However, Bangkok isn’t all about how fast you can empty your wallet (in case you want to know, speeds upwards of 1000 baht per minute can be easily achieved). If you hold a course along the Chao Phraya river, you’ll soon come to the Grand Palace complex on Rattanakosin island. Built in 1782, the palace is quite simply jaw-dropping in its oriental beauty. The whole structure (which actually consists of several different buildings) is covered with gold, glass and coloured tiles, so when the sun’s out it makes a literally dazzling sight. The palace also has a chapel, the Wat Phra Kaeo, with an amazing emerald statue of the Buddha and it’s the most revered in all of Thailand. The ticket to the grand Palace also gets you into the Vimanek Mansion, another incredibly beautiful building made entirely of teak (the largest wooden building in the world, actually), which is now a museum. Backtrack a bit and you’re at the Wat Po, Bangkok’s largest temple, which has a stupendous 46 meter-long reclining Buddha covered in gold leaf. It was also Thailand’s first university and is the best place to experience the wonders of a traditional Thai massage (trust me, you’ll feel like a new person). Almost directly across the river from the Wat Po is the Wat Arun, or the temple of the dawn, with an imposing 70 meter spire. You’re no longer allowed to climb to the top, but it’s worth a visit, especially at night when it’s beautifully lit up. Bangkok by night has several other attractions, most of them considerably less spiritual. Niran was downright insistent - ‘We go Patpong, Soi Cowboy, girly-bar! Is good, ha ha!’ Now, Bangkok’s nightlife has a reputation for being a bit rowdy, and there’s no doubt that areas like Patpong and Soi Cowboy aren’t exactly Disneyland. But at the same time, it’s perfectly safe and quite laid back. It’s worth going to some go-go bars just to check them out, although they can get monotonous pretty quickly. In any case, there’s much more to Bangkok nightlife than g-strings and pole-dancing. It has some of the best jazz and blues bars I’ve found, apart from some truly superlative restaurants catering to every palate. Like its shopping, everything is excellent value - a similar night out in any European city (or even Mumbai or Delhi) would have you taking out a second mortgage, but not here. I soon realised that I was hopelessly hooked by Bangkok’s charms. Here was a city that was modern and traditional, clean and polluted, organised and chaotic, sleazy and safe and virtually every other contradiction I could think of. It was one big buzz, and I savoured it for as long as I could.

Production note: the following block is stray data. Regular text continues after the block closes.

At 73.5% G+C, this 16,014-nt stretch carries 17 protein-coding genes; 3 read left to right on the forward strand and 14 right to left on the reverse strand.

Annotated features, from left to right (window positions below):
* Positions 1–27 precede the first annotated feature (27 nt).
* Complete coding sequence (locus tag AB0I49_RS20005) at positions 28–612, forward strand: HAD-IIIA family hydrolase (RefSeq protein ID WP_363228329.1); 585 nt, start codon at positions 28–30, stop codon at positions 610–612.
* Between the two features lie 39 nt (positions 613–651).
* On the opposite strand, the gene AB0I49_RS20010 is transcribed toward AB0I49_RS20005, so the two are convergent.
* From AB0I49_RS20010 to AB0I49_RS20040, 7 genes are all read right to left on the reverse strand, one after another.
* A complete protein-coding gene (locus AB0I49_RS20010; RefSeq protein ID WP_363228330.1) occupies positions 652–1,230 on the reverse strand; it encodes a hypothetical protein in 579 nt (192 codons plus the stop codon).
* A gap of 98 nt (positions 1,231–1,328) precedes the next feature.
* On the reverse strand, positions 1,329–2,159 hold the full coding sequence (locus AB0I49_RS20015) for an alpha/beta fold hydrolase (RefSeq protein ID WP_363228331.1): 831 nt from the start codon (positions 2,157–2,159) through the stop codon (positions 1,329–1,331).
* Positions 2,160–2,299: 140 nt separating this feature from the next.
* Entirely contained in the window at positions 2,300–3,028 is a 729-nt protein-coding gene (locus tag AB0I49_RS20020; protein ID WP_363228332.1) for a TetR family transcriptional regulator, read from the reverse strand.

It was almost four in the morning when I decided to call a halt to the hedonistic excesses, and I literally had to drag Niran away from it all - the man was a veritable Energizer bunny. I slumped wearily into the back seat, hands ever ready to grab the rails. ‘You like Bangkok, no? I know you like, ha ha!’ ‘Yes, Niran, I absolutely love it’. ‘Wait, I do wheelie fo’ you!’ I was about to protest, but then I realised it was pointless. He had already revved it to breaking point, and besides a massive wheelie seemed like a good way to end what had been one of the most enjoyable days I’ve had in a while. I sucked in my breath, gripped the railings and waited.
Bangkok is undoubtedly one of the world’s most fascinating cities. In its mix of the old and the new, you’re sure to find something that catches your fancy. It’s shopping heaven for those so inclined, with a bewildering array of stuff to splash your cash on. If you’re a foodie, there’s no better place to go – the street food alone will have your head swimming for choice. Vegetarians, however, are given the short end of the stick – even the veggies are usually cooked in fish sauce! There are enough temples, palaces and museums for those looking for a spot of culture, and if all you want is a naughty weekend – well, you know where to go. From Bangkok, you can make day trips to Ayutthaya, the ancient capital, and to Kanchanaburi to check out the famous River Kwai bridge.
The city probably offers some of the best-value accommodation anywhere in the world. Backpackers should head to Khao San road, where you can get a bed for as little as Rs 250 a night. Even a three/four star room, with aircon, tv and all the modcons can be had for Rs 850 onwards, including breakfast. Check out thaipro.com for a comprehensive list of Bangkok hotels, and you can book online too.